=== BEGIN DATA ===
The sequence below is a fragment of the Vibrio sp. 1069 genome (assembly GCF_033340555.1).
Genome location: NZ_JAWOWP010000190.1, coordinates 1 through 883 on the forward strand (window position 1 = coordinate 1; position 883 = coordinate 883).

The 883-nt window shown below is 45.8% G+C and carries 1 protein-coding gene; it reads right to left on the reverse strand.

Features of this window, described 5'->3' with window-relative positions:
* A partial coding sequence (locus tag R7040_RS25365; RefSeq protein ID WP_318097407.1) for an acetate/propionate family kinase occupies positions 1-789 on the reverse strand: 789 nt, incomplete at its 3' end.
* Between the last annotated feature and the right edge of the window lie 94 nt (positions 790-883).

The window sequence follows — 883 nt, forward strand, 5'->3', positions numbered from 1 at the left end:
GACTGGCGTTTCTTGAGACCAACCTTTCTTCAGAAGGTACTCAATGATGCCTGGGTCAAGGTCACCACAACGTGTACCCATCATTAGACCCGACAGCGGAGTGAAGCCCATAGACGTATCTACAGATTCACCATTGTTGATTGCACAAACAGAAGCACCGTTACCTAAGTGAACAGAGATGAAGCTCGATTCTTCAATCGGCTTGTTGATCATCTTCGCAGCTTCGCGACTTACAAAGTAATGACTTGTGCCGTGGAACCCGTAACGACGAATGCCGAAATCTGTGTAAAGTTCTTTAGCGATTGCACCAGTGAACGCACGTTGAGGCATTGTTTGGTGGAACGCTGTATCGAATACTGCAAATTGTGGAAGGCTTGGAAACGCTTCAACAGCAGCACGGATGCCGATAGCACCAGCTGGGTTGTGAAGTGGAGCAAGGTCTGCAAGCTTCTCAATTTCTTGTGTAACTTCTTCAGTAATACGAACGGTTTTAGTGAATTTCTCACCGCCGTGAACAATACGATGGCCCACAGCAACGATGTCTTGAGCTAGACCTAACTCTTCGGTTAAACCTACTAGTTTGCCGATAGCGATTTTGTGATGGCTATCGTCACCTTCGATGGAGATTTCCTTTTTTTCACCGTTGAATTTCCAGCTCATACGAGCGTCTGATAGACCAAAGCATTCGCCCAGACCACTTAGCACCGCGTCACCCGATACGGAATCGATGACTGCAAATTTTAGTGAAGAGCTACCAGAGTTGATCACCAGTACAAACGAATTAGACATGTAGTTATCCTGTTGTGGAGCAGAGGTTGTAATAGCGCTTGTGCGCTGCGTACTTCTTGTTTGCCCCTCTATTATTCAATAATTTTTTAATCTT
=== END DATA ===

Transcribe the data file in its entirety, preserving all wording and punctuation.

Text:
The sequence below is a fragment of the Vibrio sp. 1069 genome (assembly GCF_033340555.1).
Genome location: NZ_JAWOWP010000190.1, coordinates 1 through 883 on the forward strand (window position 1 = coordinate 1; position 883 = coordinate 883).

The 883-nt window shown below is 45.8% G+C and carries 1 protein-coding gene; it reads right to left on the reverse strand.

Features of this window, described 5'->3' with window-relative positions:
* A partial coding sequence (locus tag R7040_RS25365; RefSeq protein ID WP_318097407.1) for an acetate/propionate family kinase occupies positions 1-789 on the reverse strand: 789 nt, incomplete at its 3' end.
* Between the last annotated feature and the right edge of the window lie 94 nt (positions 790-883).

The window sequence follows — 883 nt, forward strand, 5'->3', positions numbered from 1 at the left end:
GACTGGCGTTTCTTGAGACCAACCTTTCTTCAGAAGGTACTCAATGATGCCTGGGTCAAGGTCACCACAACGTGTACCCATCATTAGACCCGACAGCGGAGTGAAGCCCATAGACGTATCTACAGATTCACCATTGTTGATTGCACAAACAGAAGCACCGTTACCTAAGTGAACAGAGATGAAGCTCGATTCTTCAATCGGCTTGTTGATCATCTTCGCAGCTTCGCGACTTACAAAGTAATGACTTGTGCCGTGGAACCCGTAACGACGAATGCCGAAATCTGTGTAAAGTTCTTTAGCGATTGCACCAGTGAACGCACGTTGAGGCATTGTTTGGTGGAACGCTGTATCGAATACTGCAAATTGTGGAAGGCTTGGAAACGCTTCAACAGCAGCACGGATGCCGATAGCACCAGCTGGGTTGTGAAGTGGAGCAAGGTCTGCAAGCTTCTCAATTTCTTGTGTAACTTCTTCAGTAATACGAACGGTTTTAGTGAATTTCTCACCGCCGTGAACAATACGATGGCCCACAGCAACGATGTCTTGAGCTAGACCTAACTCTTCGGTTAAACCTACTAGTTTGCCGATAGCGATTTTGTGATGGCTATCGTCACCTTCGATGGAGATTTCCTTTTTTTCACCGTTGAATTTCCAGCTCATACGAGCGTCTGATAGACCAAAGCATTCGCCCAGACCACTTAGCACCGCGTCACCCGATACGGAATCGATGACTGCAAATTTTAGTGAAGAGCTACCAGAGTTGATCACCAGTACAAACGAATTAGACATGTAGTTATCCTGTTGTGGAGCAGAGGTTGTAATAGCGCTTGTGCGCTGCGTACTTCTTGTTTGCCCCTCTATTATTCAATAATTTTTTAATCTT